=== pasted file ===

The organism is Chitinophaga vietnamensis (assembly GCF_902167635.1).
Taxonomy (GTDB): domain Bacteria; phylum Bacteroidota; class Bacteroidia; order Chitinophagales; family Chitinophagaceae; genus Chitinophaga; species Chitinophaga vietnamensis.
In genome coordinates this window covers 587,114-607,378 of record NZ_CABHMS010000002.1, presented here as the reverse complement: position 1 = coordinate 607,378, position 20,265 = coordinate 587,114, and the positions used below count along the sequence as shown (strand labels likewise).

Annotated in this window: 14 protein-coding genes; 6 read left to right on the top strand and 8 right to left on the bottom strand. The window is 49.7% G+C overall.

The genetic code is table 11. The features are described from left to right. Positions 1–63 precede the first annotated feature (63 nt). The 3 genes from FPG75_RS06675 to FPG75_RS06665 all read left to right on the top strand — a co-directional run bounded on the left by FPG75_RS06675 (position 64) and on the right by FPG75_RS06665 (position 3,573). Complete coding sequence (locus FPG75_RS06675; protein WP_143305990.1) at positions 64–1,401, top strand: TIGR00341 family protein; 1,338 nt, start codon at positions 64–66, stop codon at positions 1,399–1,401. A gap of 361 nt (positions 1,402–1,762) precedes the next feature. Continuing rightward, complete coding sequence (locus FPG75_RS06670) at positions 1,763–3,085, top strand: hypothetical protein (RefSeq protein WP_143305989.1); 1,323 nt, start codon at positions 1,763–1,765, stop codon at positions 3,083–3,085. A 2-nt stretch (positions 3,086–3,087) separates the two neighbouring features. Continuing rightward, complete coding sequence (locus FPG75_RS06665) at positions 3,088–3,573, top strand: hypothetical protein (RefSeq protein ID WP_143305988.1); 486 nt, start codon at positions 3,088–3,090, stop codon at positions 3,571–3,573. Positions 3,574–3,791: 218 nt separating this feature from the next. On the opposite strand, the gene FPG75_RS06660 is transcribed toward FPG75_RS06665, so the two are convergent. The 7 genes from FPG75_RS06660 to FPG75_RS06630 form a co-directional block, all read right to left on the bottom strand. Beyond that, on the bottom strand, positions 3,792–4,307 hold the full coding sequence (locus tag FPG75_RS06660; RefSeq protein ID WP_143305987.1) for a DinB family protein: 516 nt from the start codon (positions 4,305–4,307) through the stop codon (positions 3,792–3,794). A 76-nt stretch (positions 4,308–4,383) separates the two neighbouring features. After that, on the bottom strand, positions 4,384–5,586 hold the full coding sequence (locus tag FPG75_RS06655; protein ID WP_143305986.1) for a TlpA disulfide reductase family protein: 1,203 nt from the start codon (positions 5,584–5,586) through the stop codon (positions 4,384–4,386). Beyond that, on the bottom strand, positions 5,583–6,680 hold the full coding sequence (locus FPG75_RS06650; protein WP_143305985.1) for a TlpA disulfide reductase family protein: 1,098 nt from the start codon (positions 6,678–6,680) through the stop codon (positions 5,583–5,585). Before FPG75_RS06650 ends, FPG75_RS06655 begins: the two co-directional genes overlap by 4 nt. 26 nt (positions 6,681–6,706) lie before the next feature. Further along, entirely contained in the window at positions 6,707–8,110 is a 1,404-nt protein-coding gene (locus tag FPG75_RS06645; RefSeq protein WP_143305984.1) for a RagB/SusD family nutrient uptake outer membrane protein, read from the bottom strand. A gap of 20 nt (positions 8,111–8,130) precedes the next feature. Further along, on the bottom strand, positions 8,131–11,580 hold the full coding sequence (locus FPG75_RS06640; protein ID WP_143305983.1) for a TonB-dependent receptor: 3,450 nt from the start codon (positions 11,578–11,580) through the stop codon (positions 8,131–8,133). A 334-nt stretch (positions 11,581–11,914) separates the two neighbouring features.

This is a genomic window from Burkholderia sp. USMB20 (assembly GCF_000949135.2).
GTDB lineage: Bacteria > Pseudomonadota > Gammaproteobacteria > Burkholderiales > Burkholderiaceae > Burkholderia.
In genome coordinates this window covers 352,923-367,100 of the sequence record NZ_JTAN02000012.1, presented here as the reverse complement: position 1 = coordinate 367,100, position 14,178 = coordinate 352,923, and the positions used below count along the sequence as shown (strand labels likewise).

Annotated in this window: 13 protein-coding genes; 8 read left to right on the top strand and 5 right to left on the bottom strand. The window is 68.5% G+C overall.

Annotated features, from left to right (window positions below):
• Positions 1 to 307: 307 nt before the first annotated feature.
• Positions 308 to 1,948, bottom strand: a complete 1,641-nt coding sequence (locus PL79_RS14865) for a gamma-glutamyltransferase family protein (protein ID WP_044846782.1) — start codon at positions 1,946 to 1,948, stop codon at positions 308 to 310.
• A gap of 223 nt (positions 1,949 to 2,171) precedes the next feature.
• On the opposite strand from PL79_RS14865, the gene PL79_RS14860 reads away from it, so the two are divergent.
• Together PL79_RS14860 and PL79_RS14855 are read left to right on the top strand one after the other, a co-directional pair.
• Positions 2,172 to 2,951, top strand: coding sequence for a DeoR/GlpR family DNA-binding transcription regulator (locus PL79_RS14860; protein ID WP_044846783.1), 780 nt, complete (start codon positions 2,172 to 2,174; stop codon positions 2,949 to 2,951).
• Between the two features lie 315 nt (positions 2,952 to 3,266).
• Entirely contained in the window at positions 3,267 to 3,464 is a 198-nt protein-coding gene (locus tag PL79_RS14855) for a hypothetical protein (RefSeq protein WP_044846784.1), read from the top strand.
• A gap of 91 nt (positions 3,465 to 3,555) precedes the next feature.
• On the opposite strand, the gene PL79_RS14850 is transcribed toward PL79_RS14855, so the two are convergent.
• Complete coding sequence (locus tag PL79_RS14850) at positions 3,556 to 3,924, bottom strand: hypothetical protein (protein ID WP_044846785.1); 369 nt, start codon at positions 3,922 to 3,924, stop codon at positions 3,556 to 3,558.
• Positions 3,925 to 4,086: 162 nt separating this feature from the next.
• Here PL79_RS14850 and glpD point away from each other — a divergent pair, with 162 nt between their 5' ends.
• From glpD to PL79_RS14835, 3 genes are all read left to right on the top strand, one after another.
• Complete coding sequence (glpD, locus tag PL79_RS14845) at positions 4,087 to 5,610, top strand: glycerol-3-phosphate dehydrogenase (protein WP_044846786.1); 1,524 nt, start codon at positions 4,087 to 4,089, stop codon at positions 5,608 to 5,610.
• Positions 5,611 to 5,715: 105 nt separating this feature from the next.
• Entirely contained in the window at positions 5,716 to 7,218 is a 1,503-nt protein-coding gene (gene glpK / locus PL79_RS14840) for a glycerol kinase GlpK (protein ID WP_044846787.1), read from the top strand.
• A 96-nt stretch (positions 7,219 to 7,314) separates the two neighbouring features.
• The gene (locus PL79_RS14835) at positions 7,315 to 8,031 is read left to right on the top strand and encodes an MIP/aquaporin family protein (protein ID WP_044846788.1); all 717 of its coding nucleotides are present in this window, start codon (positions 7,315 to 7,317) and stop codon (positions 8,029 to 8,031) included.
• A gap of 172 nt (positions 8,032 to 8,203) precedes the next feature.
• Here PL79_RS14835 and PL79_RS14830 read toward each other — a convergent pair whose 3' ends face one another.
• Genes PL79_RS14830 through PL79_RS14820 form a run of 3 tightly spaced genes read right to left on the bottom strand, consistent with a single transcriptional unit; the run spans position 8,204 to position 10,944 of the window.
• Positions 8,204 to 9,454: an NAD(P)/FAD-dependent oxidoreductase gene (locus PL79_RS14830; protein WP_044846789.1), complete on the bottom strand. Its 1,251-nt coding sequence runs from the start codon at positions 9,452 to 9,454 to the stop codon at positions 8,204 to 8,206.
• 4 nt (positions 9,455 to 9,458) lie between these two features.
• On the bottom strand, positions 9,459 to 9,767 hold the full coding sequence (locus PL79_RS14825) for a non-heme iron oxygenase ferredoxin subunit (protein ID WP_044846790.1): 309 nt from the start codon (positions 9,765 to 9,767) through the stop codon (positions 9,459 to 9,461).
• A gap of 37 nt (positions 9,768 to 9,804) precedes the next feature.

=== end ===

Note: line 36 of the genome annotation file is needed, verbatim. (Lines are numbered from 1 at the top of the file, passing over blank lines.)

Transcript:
• A gap of 37 nt (positions 9,768 to 9,804) precedes the next feature.